The Supreme Court on Monday directed the National Commission for Protection of Child Rights to submit a plan of action for children who dropped out of schools due to the adverse impacts of the coronavirus pandemic, Live Law reported.
The court also sought a response from all the state governments and Union Territories to ensure that the education of these children can resume without further delay.
The court’s directions came after the amicus curiae, who offers an impartial advice to a court in a particular case, gave a list of suggestions.
Amicus curiae Gaurav Agarwal told a bench of Justices L Nageswara Rao and BR Gavai about children who might not have lost their parents to Covid-19 but have been indirectly harmed by the pandemic, reported Live Law.
Agarwal pointed out that the court had on several occasions passed orders to ensure that education of children who lost either one or both parents in the pandemic is uninterrupted.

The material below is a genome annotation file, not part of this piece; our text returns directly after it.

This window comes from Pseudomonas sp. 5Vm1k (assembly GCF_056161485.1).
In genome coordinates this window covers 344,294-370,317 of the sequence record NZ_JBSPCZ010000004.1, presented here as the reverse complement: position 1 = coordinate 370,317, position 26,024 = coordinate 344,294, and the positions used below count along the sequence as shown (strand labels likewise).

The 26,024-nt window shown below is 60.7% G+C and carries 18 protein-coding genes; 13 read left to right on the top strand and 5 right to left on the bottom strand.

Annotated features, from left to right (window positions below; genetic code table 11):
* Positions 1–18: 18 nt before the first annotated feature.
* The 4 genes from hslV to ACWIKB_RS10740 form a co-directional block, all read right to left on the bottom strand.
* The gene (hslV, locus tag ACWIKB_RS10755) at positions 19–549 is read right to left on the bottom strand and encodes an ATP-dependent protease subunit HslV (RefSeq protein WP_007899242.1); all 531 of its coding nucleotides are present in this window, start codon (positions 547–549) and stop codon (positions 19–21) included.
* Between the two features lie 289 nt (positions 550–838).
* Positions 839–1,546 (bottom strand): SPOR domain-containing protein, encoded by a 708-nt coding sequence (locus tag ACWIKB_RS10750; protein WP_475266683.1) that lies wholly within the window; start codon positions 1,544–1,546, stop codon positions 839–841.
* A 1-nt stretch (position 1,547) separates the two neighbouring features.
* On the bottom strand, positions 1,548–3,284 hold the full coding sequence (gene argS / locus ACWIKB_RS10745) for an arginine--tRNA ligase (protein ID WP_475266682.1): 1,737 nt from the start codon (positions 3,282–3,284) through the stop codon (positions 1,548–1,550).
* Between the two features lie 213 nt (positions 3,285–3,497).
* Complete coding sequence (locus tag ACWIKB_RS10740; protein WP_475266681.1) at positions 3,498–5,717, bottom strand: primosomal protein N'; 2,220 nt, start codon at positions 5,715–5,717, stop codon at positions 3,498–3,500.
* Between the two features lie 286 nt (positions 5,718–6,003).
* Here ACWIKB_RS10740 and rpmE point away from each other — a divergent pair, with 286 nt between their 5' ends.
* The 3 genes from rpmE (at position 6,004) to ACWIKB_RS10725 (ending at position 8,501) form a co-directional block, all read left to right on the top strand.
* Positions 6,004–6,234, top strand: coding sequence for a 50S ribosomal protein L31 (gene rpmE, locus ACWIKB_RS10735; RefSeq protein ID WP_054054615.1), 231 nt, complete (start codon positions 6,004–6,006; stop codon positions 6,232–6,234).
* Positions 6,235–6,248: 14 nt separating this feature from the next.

“Accordingly, the data pertaining to these children are now reflected in the Baal Swaraj Portal,” Agarwal told the court, reported Live Law. “However, some children were constrained to drop out as their parents lost their livelihood and some children stopped going to school in order to help out their parents or guardians at home.”
He proposed that state governments should look into these dropout cases, especially those children in the age group of six to 14 years as “their right to free and compulsory education is a fundamental right”.
The judges took cognisance of the matter.
“He [Gaurav Agarwal] is right, at the ground level,” Justice Rao said, reported Live Law. “Parents might be alive but because of what happened in the last two years they would not be in a position to send children to school. Education being the fundamental right, why cannot the state come to the rescue.”
He directed Additional Solicitor General KM Nataraj, representing the National Commission for Protection of Child Rights, to submit suggestions on the recommendation.
“You are the authority who coordinates with the states,” Justice Rao said. “You can also tell them [states]. You confer with the authorities.”
The bench also directed the counsel for the states to note the suggestions. The matter will be heard again next week.
In August, the National Commission for Protection of Child Rights had told the Supreme Court that over 1 lakh children lost one or both of their parents during the Covid-19 pandemic.